Is a Key Management Service (KMS) a better alternative?

Alternatively, several cloud providers offer Key Management Services (KMS). While these don’t require HSMs (though some providers also include HSMs for an added level of key protection), they have the limitation of providing encryption key management only within the cloud provider’s environment. Here again arises the issue of complexity—this approach demands a different KMS for each of the cloud providers you work with.

HSM as a service is centralized and cloud-neutral

To reduce the complexity of encryption key management in multicloud environments without diminishing security, HSM as a Service provides HSM-level security without the cost and overhead of hardware selection and provisioning. HSM as a Service simplifies the challenges of encryption key management in multicloud environments while providing additional levels of security in the following ways:

  • Provides a single, centralized, cloud-neutral method for managing encryption key lifecycles—creation, rotation, import, export and deletion, for leading cloud platforms such as AWS, Azure, Google, IBM and Oracle.
  • Can be located at the digital edge to comply with in-country data sovereignty regulations.
  • Fault-tolerant, highly available, and possessive of both cloud scalability and low-latency to support the most demanding processing volumes.
  • Keys are maintained in an encrypted database when not in use. When in use, keys are only available inside a secure enclave to ensure key material is never accessible in plaintext to any software component.
  • Provides an added level of security by maintaining encryption keys separately from the data they encrypt. With this strategy, a successful breach of the data repository renders only meaningless ciphertext.

Given the challenges of effectively securing globally distributed data in multicloud environments and the consequential economic penalties for failure, organizations need to adopt consistent enterprise strategies to ensure adequate protection, compliance with country-specific regulations and simplicity in management. HSM as a Service addresses these requirements without burdening already-stretched data security organizations. HSM simplifies encryption key management without sacrificing security.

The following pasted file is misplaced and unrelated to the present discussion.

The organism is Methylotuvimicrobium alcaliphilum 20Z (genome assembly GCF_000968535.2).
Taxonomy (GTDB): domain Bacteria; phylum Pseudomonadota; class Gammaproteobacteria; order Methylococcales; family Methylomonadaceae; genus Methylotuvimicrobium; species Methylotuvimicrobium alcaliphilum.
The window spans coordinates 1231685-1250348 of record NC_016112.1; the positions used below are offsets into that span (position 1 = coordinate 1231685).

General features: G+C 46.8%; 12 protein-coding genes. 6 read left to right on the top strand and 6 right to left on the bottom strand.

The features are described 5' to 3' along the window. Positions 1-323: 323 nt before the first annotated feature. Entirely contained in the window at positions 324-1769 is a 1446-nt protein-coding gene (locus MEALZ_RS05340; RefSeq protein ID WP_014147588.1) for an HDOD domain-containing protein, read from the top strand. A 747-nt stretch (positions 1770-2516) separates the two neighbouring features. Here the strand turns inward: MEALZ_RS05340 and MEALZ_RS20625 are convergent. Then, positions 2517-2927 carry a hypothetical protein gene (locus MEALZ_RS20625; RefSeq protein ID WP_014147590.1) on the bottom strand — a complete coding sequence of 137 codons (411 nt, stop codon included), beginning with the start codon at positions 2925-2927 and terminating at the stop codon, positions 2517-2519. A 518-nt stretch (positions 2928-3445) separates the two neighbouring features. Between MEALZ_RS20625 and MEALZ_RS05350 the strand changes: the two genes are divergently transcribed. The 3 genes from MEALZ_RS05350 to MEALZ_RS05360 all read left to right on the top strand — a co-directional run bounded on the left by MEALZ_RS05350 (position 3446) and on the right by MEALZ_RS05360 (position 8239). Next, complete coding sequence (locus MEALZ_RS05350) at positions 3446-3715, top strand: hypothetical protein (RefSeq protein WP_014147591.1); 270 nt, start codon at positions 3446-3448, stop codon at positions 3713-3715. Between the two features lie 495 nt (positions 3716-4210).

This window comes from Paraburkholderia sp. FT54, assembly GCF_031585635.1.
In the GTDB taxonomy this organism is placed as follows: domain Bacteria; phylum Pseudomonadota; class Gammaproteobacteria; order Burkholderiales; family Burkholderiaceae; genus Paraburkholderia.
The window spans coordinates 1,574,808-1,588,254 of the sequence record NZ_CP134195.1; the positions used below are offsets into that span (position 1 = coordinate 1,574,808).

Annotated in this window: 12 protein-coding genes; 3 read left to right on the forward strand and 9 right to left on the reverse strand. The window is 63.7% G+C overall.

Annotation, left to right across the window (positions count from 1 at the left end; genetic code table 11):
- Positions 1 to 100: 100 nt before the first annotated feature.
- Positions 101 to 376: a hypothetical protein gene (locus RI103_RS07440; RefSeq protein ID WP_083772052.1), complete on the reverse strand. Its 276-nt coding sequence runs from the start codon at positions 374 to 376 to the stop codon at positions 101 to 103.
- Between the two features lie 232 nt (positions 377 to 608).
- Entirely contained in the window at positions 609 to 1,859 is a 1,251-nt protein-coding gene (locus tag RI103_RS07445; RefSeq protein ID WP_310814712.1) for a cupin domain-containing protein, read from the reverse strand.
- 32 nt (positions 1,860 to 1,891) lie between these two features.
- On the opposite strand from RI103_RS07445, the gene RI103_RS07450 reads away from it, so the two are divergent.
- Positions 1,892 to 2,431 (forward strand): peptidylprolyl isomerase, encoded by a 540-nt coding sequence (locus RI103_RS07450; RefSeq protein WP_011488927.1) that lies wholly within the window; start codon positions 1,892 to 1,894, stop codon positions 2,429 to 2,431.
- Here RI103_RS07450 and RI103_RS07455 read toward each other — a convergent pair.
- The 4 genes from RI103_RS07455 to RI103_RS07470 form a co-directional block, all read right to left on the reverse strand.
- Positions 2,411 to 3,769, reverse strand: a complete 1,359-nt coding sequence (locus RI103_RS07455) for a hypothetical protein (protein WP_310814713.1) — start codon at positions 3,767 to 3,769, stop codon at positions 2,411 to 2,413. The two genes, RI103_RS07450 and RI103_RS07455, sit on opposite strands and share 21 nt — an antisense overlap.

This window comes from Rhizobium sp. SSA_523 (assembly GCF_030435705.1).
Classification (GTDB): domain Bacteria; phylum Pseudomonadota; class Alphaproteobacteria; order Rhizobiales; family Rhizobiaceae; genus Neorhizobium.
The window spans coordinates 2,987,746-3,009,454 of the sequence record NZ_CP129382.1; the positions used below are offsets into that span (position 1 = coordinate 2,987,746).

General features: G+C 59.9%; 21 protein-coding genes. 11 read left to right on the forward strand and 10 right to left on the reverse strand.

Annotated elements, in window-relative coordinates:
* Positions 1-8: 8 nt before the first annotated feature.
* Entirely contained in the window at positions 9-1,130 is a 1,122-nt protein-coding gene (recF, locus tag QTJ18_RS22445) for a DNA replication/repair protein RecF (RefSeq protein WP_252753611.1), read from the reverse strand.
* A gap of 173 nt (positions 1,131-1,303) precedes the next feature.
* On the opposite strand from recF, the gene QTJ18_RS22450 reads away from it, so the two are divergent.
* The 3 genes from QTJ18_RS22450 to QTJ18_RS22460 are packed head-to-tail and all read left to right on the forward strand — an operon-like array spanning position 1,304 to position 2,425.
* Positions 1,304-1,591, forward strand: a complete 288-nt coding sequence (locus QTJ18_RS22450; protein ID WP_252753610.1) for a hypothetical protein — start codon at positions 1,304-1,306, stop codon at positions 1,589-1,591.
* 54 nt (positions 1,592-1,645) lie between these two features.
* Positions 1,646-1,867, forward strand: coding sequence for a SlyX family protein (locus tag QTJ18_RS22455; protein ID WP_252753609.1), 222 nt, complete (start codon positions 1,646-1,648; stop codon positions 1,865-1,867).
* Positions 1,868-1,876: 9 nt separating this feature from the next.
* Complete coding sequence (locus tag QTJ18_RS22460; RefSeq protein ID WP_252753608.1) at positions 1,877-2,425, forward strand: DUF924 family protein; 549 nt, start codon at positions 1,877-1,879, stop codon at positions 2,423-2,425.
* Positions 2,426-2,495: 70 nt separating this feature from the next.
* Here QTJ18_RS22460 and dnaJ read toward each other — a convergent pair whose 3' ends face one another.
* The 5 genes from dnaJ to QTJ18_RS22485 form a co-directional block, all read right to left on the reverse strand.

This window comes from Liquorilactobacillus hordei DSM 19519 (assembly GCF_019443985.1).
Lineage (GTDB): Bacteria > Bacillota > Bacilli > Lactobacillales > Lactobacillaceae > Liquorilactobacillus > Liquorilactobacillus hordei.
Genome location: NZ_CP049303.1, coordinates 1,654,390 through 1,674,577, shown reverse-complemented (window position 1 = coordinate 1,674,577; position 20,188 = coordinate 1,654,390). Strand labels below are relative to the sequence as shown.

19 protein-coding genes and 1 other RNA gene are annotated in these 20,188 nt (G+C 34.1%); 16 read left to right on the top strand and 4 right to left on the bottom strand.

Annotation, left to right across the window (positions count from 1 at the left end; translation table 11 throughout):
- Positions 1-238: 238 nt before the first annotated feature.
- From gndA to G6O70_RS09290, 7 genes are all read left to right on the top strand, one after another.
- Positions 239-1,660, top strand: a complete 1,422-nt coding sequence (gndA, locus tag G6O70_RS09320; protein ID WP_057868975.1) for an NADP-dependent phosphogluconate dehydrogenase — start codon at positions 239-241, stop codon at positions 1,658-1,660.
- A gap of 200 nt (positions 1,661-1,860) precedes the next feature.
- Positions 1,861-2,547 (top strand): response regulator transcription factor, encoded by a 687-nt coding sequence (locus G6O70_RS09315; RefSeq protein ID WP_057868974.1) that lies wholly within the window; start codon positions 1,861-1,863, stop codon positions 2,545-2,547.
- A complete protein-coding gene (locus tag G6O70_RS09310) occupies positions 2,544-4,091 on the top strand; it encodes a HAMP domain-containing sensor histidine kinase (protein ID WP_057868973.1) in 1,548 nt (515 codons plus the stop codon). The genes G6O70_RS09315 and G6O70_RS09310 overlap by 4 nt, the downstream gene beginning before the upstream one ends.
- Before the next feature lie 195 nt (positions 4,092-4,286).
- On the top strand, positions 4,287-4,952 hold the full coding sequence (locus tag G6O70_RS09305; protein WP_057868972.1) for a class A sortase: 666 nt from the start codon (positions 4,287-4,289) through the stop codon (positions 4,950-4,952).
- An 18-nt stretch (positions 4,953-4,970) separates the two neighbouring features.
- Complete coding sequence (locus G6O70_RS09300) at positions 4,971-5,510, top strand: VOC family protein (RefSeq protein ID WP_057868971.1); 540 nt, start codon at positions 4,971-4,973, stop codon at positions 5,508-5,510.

Interconnection Oriented Architecture (IOA) avoids internet vulnerabilities

While data encryption is a foundational component of cybersecurity, it alone does not guarantee immunity to data breaches. Connections among cloud services, applications, networks and carriers are points of vulnerability when those connections are provided via the internet. These vulnerabilities can be eliminated by bypassing the public internet and employing an Interconnection Oriented Architecture (IOA) that offers private network backbones and cloud interconnection control points. The private network eliminates intrusion risks associated with internet connections; the IOA also provides a set of security controls to examine, segment, inspect, filter, direct and encrypt incoming and outbound traffic in real-time. These control points reside in interconnection hubs, which can be geographically dispersed to bring data and apps closer to user populations.

In today’s world of damaging cyberattacks and stringent regulations, the need to protect data only increases. When combined, HSM as a Service and Interconnection Oriented Architecture help enterprises reduce the risk of data breaches and any associated penalties. Enterprises should look toward these security solutions to streamline and simplify the complicated matter of data protection while greatly reducing the joint risks of breaches and penalties.

[i] Ponemon, Cost of a Data Breach Study, 2018

[ii] TrustWave: Global Security Report, 2018

[ii] Privacy Rights Clearinghouse, Data Breaches, 2018